Norwich Was Union's `Other' Military School

By Poirier, Robert G. | The Washington Times (Washington, DC), August 3, 1996 | Go to article overview

Norwich Was Union's `Other' Military School


Poirier, Robert G., The Washington Times (Washington, DC)


The Civil War is known as a West Pointers' war. While the achievements of U.S. Military Academy alumni in the war are beyond dispute, few students of the conflict are aware of the Union's "other" military college, 177-year-old Norwich University.

Capt. Alden Partridge (1785-1854), an alumnus and former superintendent of West Point, founded the university in his native Norwich, Vt., on Aug. 6, 1819. It is the nation's first and oldest private military college and is recognized as the birthplace of today's Reserve Officer Training Corps concept.

Beginning with the Blackhawk War of 1832, alumni - who since 1974 include women - have served in every one of our nation's conflicts and in every rank from private (seaman) to four-star general (admiral). The War to Preserve the Union, however, presented the greatest test.

In the four decades following its establishment, Norwich attempted to put into practice the ideas its founder termed "the American system of education." This concept provided for a balance of physical and intellectual training, an emphasis on liberal arts and the extensive use of field work integrated into a military regimen.

In addition, Partridge believed in the establishment and maintenance of a large body of trained citizen-soldiers and volunteer officers in preference to a professional army and regular officers, such as those trained at West Point.

Mindful of the importance of the republic's ocean frontiers, Norwich cadets were prepared for service either in the Army or Navy. Partridge adopted the motto "I Will Try," a promise made by New Hampshire's Col. James Miller to his commanding general at the Battle of Chippewa in the War of 1812 when asked to assault a dangerous battery; it was a pledge redeemed in victory.

Norwich University, after several name changes, two moves and a major fire, relocated in 1866 to its current home in Northfield, Vt.

While much documentation exists on the Civil War roles of other American military colleges, such as West Point, the Virginia Military Institute and The Citadel, Norwich's role has been largely forgotten.

Yet in 1861, Norwich was unique: While there were 10 non-federal military colleges at the time, Norwich was the only such institution in the North.

A wartime contribution of particular note was the large number of alumni who served as drillmasters - training recruits mustered by state authorities. At least 120 Norwich men filled this role at some time, and Capt. George Tucker - class of '47 - served as drillmaster general of the Army of the Potomac in 1863.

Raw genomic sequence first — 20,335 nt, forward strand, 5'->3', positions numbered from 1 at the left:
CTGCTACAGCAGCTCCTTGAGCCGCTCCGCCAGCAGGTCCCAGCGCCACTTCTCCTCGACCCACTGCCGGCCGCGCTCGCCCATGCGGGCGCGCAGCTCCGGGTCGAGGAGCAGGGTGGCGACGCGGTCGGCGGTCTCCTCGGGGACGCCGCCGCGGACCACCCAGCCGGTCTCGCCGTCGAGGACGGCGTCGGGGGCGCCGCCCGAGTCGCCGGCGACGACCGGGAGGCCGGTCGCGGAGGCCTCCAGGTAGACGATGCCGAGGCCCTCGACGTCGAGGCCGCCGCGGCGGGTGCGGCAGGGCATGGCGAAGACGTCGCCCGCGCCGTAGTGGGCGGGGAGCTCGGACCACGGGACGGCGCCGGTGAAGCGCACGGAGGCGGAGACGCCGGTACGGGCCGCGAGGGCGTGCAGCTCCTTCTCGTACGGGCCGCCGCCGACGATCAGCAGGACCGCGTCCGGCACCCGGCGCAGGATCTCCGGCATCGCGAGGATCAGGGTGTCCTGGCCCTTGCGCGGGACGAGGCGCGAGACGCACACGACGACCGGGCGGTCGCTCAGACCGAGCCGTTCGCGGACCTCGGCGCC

Norwich men served in every theater of war but were most prevalent in the East, particularly in the Army of the Potomac, where they served in all ranks, from private to major general and corps commander (Horatio G. Wright).

Of the five Medals of Honor earned by Norwich alumni in the war, four were won in the East: one in the Peninsula Campaign (Pvt. Willie Johnston), one at Gettysburg (Maj. Edmund Rice), one near Spotsylvania Court House (Col. Thomas 0. Seaver) and one at Trevilian Station, Va. (1st Lt. Edward B. Williston).

Norwich men were prominent in two of the most famous brigades in the Army of the Potomac, indeed in the Union Army: the Iron Brigade and the Vermont Brigade. Eight alumni served in the Iron Brigade, two commanded regiments (2nd and 7th Wisconsin Infantry) and one commanded the brigade for most of its critical fight at Gettysburg.

In the Western Theater, Norwich alumni served in more than 110 regiments and gained contemporary fame through the valor of men such as Maj. Gens. Grenville M. Dodge, "Fighting Joe" Mower and Thomas E.G. Ransom, all of whom rose to corps command. Dodge went on to earn even greater postwar fame as the builder of the transcontinental railroad.

Norwich men took part in all of the key battles fought in the West; for example, at least 25 alumni served at Shiloh (Pittsburg Landing), 19 at Stones River (Murfreesboro), 27 at Vicksburg, 20 at Chickamauga, 21 at Missionary Ridge, 10 at Franklin, 30 at Atlanta and 23 in Sherman's March to the Sea. …

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